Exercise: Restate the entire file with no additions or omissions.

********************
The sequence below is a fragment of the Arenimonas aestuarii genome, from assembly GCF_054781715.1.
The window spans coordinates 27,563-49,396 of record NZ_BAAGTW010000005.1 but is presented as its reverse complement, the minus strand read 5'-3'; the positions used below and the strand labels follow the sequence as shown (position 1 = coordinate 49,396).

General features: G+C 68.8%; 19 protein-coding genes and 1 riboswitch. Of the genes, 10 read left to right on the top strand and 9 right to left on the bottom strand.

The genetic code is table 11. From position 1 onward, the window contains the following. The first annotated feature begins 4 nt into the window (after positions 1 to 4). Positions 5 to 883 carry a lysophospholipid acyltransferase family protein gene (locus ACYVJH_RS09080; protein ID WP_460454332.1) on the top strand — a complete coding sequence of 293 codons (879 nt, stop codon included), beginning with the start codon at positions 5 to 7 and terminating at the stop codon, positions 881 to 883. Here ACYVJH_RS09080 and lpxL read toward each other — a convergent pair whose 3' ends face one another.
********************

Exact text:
The sequence below is a fragment of the Arenimonas aestuarii genome, from assembly GCF_054781715.1.
The window spans coordinates 27,563-49,396 of record NZ_BAAGTW010000005.1 but is presented as its reverse complement, the minus strand read 5'-3'; the positions used below and the strand labels follow the sequence as shown (position 1 = coordinate 49,396).

General features: G+C 68.8%; 19 protein-coding genes and 1 riboswitch. Of the genes, 10 read left to right on the top strand and 9 right to left on the bottom strand.

The genetic code is table 11. From position 1 onward, the window contains the following. The first annotated feature begins 4 nt into the window (after positions 1 to 4). Positions 5 to 883 carry a lysophospholipid acyltransferase family protein gene (locus ACYVJH_RS09080; protein ID WP_460454332.1) on the top strand — a complete coding sequence of 293 codons (879 nt, stop codon included), beginning with the start codon at positions 5 to 7 and terminating at the stop codon, positions 881 to 883. Here ACYVJH_RS09080 and lpxL read toward each other — a convergent pair whose 3' ends face one another.